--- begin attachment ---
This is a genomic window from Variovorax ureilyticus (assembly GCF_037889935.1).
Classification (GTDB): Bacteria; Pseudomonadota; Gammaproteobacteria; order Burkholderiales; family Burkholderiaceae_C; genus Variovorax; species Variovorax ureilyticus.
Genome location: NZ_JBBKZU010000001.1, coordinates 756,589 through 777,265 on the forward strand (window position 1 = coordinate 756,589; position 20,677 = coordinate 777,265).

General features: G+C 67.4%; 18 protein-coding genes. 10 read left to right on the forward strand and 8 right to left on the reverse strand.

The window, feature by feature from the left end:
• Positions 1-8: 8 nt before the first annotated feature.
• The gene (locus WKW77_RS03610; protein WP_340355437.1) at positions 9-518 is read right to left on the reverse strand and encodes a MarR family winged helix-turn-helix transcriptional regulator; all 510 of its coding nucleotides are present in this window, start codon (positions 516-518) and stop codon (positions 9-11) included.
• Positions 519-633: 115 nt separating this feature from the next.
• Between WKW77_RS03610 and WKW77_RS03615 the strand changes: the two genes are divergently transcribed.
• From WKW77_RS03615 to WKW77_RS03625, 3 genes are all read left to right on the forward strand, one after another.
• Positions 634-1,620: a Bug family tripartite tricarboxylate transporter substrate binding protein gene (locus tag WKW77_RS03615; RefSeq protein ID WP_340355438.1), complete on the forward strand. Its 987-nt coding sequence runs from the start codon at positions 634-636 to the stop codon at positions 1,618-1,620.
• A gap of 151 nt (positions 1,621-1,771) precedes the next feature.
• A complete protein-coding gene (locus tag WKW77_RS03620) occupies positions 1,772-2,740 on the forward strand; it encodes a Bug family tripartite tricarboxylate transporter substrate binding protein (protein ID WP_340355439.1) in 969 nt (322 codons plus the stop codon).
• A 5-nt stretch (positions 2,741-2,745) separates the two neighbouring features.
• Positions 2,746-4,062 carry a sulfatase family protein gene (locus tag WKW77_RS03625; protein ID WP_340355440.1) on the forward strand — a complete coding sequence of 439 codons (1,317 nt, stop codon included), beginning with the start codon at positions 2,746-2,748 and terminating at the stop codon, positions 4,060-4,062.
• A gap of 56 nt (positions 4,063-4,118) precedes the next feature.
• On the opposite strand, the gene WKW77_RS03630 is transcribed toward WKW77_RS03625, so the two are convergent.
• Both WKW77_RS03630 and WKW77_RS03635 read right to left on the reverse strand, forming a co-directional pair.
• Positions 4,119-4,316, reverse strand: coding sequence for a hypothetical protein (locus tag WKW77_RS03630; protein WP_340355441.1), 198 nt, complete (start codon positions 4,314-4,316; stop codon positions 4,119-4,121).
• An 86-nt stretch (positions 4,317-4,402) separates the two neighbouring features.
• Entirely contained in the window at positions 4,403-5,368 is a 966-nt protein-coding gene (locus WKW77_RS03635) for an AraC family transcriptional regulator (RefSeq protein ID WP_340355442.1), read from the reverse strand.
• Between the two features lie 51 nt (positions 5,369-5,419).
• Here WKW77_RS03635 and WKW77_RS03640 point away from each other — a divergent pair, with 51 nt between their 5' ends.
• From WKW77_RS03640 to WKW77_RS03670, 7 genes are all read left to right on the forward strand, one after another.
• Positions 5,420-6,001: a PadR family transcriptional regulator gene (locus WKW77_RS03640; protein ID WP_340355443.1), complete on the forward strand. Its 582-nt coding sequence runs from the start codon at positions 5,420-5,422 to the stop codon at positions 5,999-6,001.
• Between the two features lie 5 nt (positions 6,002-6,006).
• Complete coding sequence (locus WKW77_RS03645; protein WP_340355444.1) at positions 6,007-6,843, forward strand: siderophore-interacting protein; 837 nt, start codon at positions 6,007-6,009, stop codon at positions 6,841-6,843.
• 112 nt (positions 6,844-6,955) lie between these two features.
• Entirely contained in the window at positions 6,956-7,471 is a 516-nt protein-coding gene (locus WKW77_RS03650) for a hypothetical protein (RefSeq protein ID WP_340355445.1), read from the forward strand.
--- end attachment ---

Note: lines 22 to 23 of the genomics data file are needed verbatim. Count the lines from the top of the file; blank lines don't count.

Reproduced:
• Between the two features lie 51 nt (positions 5,369-5,419).
• Here WKW77_RS03635 and WKW77_RS03640 point away from each other — a divergent pair, with 51 nt between their 5' ends.